Well then. I suppose I’m getting too critical. I just wanted to laugh and let go of grief and regret for a couple of hours. Not happening in this film — things hit too close to home. I will say this:  if you have a really tight group of girlfriends who support you emotionally, and ply you with wine at the drop of a hat, a la Sex and the City (and yes, Book Club), hold onto them like the gold they are.

I feel like crying. Count me out.

Grade: C

Related: Keaton Kisses Kimmel, Talks Sex

Jill Florio

Co-Creator of RunPee, Content Director, and Managing Officer. RunPee Jilly likes sci fi movies, fantasy films, action thrillers, chick flicks, and zany comedies…and possesses an inspiringly small bladder.

4 Replies to “Movie Review – Book Club”

  1. I liked the movie. I was surprised at a nearly packed theater on a big Marvel movie weekend. Lots of us older ladies laughing. I took the message from the movie that even the rich and professionally successful have unhappy and lonely parts of their lives. I am not rich and also alone in my life. I left the theater grateful for my happy not rich life but also content with my alone life.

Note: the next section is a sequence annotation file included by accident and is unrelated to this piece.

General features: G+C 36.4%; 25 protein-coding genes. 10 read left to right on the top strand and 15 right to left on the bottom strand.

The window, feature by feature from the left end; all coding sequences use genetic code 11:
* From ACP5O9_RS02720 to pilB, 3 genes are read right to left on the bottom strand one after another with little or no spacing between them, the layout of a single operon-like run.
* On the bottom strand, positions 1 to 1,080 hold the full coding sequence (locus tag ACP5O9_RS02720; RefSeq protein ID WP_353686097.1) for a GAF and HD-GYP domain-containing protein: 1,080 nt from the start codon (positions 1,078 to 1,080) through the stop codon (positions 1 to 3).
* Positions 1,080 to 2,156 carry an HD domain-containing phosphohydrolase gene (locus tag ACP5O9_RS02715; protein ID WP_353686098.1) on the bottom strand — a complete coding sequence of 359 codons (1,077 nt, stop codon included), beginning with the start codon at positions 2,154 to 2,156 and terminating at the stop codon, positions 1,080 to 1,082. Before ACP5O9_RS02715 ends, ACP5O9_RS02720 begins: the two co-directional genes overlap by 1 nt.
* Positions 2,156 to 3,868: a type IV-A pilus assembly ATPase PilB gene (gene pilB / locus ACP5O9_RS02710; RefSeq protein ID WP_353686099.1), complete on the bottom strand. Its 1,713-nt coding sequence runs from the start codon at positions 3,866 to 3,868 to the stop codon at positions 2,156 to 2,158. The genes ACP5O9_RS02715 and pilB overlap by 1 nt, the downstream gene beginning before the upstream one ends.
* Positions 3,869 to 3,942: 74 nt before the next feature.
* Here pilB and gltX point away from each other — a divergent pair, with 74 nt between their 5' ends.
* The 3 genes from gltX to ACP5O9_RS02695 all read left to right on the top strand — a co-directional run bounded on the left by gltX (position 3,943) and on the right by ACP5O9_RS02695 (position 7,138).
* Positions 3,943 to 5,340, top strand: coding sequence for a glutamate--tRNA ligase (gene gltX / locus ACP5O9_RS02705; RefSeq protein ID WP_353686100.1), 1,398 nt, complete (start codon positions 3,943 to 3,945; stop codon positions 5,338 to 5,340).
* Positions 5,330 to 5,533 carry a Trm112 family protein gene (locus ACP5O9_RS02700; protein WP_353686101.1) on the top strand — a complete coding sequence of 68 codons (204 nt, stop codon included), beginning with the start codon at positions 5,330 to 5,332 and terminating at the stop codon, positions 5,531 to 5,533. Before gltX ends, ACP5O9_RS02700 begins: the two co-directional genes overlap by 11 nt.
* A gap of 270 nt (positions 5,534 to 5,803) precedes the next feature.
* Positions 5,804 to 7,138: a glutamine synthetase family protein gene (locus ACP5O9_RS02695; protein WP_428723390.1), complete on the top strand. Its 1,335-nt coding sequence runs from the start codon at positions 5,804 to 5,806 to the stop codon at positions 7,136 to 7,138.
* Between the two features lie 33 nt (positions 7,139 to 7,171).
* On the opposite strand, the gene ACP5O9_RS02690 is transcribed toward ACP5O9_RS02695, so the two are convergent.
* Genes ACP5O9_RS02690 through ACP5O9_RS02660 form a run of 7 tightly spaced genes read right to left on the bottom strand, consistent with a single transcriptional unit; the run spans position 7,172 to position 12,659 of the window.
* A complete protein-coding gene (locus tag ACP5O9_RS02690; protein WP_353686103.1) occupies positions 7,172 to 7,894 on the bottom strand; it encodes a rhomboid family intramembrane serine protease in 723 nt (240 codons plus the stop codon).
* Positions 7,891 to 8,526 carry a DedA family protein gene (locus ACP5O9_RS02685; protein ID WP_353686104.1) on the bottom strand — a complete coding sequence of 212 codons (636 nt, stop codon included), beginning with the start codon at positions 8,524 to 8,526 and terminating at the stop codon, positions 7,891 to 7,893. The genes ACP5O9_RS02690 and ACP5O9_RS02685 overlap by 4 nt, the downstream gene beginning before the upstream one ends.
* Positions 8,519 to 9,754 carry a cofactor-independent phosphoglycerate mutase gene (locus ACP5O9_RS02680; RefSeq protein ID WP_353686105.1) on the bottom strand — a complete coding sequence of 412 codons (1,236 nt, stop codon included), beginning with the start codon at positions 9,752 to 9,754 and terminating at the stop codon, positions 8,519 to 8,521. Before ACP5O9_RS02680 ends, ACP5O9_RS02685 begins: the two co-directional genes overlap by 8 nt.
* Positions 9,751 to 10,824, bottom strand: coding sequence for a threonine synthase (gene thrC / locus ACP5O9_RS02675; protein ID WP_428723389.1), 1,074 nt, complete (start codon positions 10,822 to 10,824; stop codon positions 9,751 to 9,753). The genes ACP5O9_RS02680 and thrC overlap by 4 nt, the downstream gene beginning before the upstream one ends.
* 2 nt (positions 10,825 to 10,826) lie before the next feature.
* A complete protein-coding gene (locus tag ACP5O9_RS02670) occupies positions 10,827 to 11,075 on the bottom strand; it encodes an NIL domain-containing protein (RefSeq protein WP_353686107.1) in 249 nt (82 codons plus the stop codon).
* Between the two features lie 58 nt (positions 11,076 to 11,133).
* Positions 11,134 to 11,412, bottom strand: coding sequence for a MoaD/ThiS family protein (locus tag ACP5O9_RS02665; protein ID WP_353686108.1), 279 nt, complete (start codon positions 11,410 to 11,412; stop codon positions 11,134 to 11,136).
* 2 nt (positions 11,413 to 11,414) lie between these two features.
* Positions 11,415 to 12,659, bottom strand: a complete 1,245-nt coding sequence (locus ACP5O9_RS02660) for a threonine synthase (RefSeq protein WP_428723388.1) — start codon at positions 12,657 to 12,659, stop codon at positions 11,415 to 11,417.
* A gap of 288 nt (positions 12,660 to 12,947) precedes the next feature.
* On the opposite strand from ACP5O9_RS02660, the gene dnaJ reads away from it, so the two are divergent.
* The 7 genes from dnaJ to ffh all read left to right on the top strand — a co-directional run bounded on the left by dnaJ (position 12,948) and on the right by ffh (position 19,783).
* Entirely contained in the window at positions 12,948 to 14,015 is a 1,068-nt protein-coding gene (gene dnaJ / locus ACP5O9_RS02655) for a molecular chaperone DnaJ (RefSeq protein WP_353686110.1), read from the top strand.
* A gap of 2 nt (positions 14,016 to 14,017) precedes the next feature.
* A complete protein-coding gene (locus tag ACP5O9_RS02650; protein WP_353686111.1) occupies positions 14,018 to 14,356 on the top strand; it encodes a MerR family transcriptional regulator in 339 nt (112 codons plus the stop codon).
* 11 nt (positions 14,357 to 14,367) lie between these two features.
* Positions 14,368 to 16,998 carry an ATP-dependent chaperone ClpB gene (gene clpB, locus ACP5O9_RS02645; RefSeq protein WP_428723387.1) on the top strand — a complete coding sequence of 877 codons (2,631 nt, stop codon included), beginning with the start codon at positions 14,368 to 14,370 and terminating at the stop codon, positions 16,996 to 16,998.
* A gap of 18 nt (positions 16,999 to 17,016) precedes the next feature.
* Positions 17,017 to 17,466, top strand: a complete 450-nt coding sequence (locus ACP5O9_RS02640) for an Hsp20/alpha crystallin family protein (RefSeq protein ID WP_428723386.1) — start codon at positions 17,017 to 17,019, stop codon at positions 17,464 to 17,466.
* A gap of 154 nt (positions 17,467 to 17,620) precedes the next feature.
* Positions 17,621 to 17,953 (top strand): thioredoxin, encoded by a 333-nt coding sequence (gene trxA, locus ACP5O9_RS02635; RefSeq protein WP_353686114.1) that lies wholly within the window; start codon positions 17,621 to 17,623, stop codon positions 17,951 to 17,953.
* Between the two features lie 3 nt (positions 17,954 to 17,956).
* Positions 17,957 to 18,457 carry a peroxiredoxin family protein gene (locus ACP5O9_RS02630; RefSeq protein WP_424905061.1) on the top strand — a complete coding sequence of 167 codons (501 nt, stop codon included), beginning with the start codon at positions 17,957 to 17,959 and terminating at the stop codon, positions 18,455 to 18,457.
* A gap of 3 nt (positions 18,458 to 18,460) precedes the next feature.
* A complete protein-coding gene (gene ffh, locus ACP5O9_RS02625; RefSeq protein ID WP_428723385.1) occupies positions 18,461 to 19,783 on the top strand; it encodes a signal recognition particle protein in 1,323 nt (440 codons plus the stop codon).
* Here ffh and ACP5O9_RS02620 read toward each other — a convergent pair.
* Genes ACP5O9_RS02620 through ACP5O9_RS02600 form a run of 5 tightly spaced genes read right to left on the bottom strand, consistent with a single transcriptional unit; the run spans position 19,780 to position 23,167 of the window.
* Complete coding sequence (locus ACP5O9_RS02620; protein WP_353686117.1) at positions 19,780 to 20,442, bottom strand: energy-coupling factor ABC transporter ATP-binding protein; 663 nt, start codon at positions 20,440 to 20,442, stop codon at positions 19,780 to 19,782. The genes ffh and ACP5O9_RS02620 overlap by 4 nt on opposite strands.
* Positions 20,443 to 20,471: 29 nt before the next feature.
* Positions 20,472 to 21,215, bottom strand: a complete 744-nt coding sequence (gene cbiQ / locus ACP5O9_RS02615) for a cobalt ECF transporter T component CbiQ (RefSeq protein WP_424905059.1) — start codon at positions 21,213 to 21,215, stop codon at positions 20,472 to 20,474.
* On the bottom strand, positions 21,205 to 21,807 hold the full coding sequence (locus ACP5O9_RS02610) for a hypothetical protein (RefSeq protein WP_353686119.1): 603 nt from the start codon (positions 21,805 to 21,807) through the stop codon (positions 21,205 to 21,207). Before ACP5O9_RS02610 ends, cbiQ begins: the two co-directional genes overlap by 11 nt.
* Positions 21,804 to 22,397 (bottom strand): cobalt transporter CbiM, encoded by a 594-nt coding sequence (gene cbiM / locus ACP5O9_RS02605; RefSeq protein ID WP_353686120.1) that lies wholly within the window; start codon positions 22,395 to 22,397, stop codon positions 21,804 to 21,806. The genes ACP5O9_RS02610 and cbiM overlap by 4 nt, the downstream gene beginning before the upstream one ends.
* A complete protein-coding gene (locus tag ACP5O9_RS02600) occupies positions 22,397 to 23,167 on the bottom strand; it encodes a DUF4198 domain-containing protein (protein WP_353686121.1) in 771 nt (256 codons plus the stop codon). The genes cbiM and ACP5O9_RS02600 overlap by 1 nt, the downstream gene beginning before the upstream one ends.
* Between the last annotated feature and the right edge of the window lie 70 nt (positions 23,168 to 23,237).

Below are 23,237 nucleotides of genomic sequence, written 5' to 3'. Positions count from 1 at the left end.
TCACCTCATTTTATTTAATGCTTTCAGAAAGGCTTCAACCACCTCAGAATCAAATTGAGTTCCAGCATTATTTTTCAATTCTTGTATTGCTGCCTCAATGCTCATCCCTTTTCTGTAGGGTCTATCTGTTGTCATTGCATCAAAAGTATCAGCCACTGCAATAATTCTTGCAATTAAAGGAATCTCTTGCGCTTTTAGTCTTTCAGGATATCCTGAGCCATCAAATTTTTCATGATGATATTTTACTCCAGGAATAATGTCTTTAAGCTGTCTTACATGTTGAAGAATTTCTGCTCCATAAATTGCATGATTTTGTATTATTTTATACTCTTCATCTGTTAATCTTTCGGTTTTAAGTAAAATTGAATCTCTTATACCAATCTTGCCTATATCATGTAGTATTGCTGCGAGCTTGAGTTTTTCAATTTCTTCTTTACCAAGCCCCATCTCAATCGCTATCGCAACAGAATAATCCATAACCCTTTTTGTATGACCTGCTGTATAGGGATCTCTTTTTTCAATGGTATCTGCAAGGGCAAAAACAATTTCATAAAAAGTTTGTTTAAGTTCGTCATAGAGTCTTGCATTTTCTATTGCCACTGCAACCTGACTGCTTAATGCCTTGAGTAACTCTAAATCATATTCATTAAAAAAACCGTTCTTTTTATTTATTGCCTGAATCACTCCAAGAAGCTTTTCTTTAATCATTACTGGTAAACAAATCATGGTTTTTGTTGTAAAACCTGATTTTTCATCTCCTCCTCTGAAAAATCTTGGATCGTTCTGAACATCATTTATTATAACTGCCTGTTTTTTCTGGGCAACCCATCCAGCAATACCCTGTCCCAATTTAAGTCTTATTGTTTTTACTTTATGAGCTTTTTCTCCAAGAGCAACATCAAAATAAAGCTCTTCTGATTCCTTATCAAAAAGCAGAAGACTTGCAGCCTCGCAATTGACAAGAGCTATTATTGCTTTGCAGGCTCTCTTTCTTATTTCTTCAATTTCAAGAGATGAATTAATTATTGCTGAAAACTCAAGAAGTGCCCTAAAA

1. Debra, that is a nice sentiment and a good way to look at it. Personally, I want my own meet-cute moment. And I feel left out in every way. I wouldn’t recommend this film to people who are lonely and feel trapped in their lives, since it doesn’t seem to offer any suggestions beyond joining online dating services. Or maybe to joining a ladies book club. IDK. This movie ruined my entire day and I’m still mad about it.

      Have you watched Grace and Frankie? It deals with similar themes (and Jane Fonda), yet manages to not make the viewer feel so lost. You can stream it on Netflix.

      As always, I love your insightful comments!

  2. I love the Netflix series Grace and Frankie. Two older and eccentric woman who manage to develop companionship. Each of them find and begin to enjoy a new life after long marriages. There are a few of us that dont require companionship. I wrote a paper in college about personalities. I wrote I am my own best friend. I never feel lonely. I can go to concerts and shows alone. I can go for drives and enjoy a walk without feeling I need to have a companion. Yes, I had a 39 year marriage, now widowed and wonderful adult children with families. Please dont be miserable. There are lots of happy and alone people who would laugh at the many funny parts of this movie.

  3. I had a hard time with Grace and Frankie in their first half of their first season. Again, it just hurt too much. It got better when the show got weirder. So I do enjoy that.

    I prefer being taken to far away futures, lands with dinosaurs or superheroes, going to Hogwarts, flying around in spaceships, fighting monsters…I do try to avoid dramas. I’m way too lonely to be subjected to women with actual friends or relationships.